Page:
By Kevin Mwachiro
BBC East Africa Bureau
This 20m-long barge will help extract methane from the lake
Nestled at the foot of active volcanoes in the Virunga Mountains, and deep within the idyllic surroundings of Gisenyi town, are the waters of Lake Kivu.
Kivu is now at the centre of efforts to find a solution to Rwanda's energy crisis.
The lake, which is shared by Rwanda and the Democratic Republic of Congo, has huge reserves of methane gas.
Current estimates suggest the lake holds at least 55 billion cubic metres of methane, which is equivalent to 40 million tonnes of oil.
The Rwandan government is funding a pilot methane extraction project on Lake Kivu. A consortium called the Rwanda Investment Group (RIG) is currently eyeing this effort in the hope of setting up a seven-megawatt power plant.
Three other investment groups have also shown interest in establishing power plants on Lake Kivu.
Ivan Twagireshema, the chief operating officer of RIG, said the large methane concentrations in Kivu were down to two separate processes: one is volcanic, the other is a result of fermentation of sediments at the bottom of the lake.
A solitary 20m-long barge imposes itself on the lake. Construction of the barge was completed in April, and two pipes have been lowered into the depths of the lake, and will be used as in the extraction process.
About 200m away, on the lake shore, two generations of power plants will soon stand side by side, albeit temporarily.
The Virunga mountains are volcanically active
In the 1970s, the Rwandan government of the time experimented on the extraction process and carried out on-shore extraction just 50m off the shore.
The methane was then used to heat boilers at the nearby Bralirwa Brewery. This plant ceased to function in 2004.
The new plant will see modern gas generators use methane gas extracted by the barge and converted to electricity. This will add five megawatts to the country's generation capacity.
Newly constructed high voltage lines are already waiting to receive this much-needed electricity.
Rwanda badly needs more electricity. The country's main power provider, Electrogaz, currently produces 50 megawatts of electricity. Though the current demand could reach 100 megawatts.
John Mirenge, managing director of Electrogaz, notes that in order to meet this electricity deficit, more sources of electricity are required outside Rwanda's traditional, but unreliable, dependence on hydro-electric plants.
Plans to extract methane from lakes have been in the offing for the past eight years. A financial scandal stalled the process. In 2002, a Norwegian organisation, Dane Associates, was contracted to undertake the process of generating 40 megawatts of electricity.
The Rwandan government invested about $2.25m, and the project, known as KP1, was born.
Rwanda badly needs more electricity, say officials
The process of tendering was side-stepped as Rwanda was desperate to exploit the resources deep within the lake and with no other interested parties at the time, a mutual agreement was reached between the Rwanda government and Dane Associates.
As this project was the first of its kind internationally, and it stood to solve the country's energy problems, much was expected from the partnership.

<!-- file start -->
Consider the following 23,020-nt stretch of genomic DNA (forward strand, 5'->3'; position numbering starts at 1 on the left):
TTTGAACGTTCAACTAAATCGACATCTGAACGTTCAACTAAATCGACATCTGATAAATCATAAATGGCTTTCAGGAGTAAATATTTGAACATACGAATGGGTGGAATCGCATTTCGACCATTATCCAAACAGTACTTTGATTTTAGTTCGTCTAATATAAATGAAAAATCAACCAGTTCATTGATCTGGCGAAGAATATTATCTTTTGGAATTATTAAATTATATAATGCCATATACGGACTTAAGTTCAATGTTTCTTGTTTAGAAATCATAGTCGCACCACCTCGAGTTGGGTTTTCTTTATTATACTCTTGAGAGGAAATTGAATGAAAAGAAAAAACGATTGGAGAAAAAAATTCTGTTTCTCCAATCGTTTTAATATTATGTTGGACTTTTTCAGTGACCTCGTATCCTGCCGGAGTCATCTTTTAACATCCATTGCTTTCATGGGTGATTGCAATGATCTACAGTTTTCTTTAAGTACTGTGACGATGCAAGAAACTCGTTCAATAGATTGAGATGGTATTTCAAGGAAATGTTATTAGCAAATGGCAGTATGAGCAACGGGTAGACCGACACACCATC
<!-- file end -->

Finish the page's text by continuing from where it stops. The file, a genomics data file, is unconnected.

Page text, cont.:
But a few years in, the government expressed its dissatisfaction with the deal, and the partnership was ended in court.
The Rwandan government was still keen to exploit its most abundant natural resource, however.
Methane gas reserves on Lake Kivu were discovered as far back as 1953.
A caretaker manager, Alex Kabuto, was appointed to oversee the continuation of KP1. With a small team of staff, based in the capital Kigali, and locally trained Rwandans in Gisenyi who complement the team of Israeli contractors, tangible results are now being seen just over a year later.
Rwanda does not have the sole stake in Lake Kivu's methane reserves. The spoils of the lake will have to be shared with its neighbour, DR Congo. Despite the 14 years of stability that Rwanda has experienced, the eastern Congo is still relatively volatile. Low-level rebel activity hinders the restoration of total peace.
The Rwandan Defence Forces protect national interests on the lake
DR Congo's government is currently engaged in fighting rebel forces loyal to dissident army general Laurent Nkunda.
The Rwandan Defence Forces, the nation's army, has a small naval base on the lake, which not only patrols the waters, but also strategically guards the national interests invested in this project.
The benefits accrued from the extraction of methane from Lake Kivu will not only be felt by the country's energy sector, but could also help stabilise the explosive nature of the lake.
Lake Kivu is one of Africa's largest lakes. But alongside Lake Nyos in Cameroon, the two lakes have the potential to wreak mass destruction due to the high content of carbon dioxide held below its waters.
Lake Kivu has two shore towns on the Rwanda/DRC border, Gisenyi and Goma, and the large concentration of people in this area could be at risk if the lake releases its carbon dioxide into the atmosphere.
This phenomenon occurs roughly every 1,000 years and can suffocate any people who are unlucky enough to be within range.
This danger that has not been lost the scientists working on this project. It is hoped the gradual release of CO2, along with the methane, could alleviate the pressure on the lake.
To Rwanda, the merits of this project outweigh any possible disadvantages. Within the next couple of years, the country could see itself on the threshold of becoming wholly self-sufficient in its electricity supply if the project succeeds.
And if this can be achieved, there is the potential for Rwanda to export energy to her neighbours. If so, Rwanda's influence in the politically volatile Great Lakes region could grow and grow.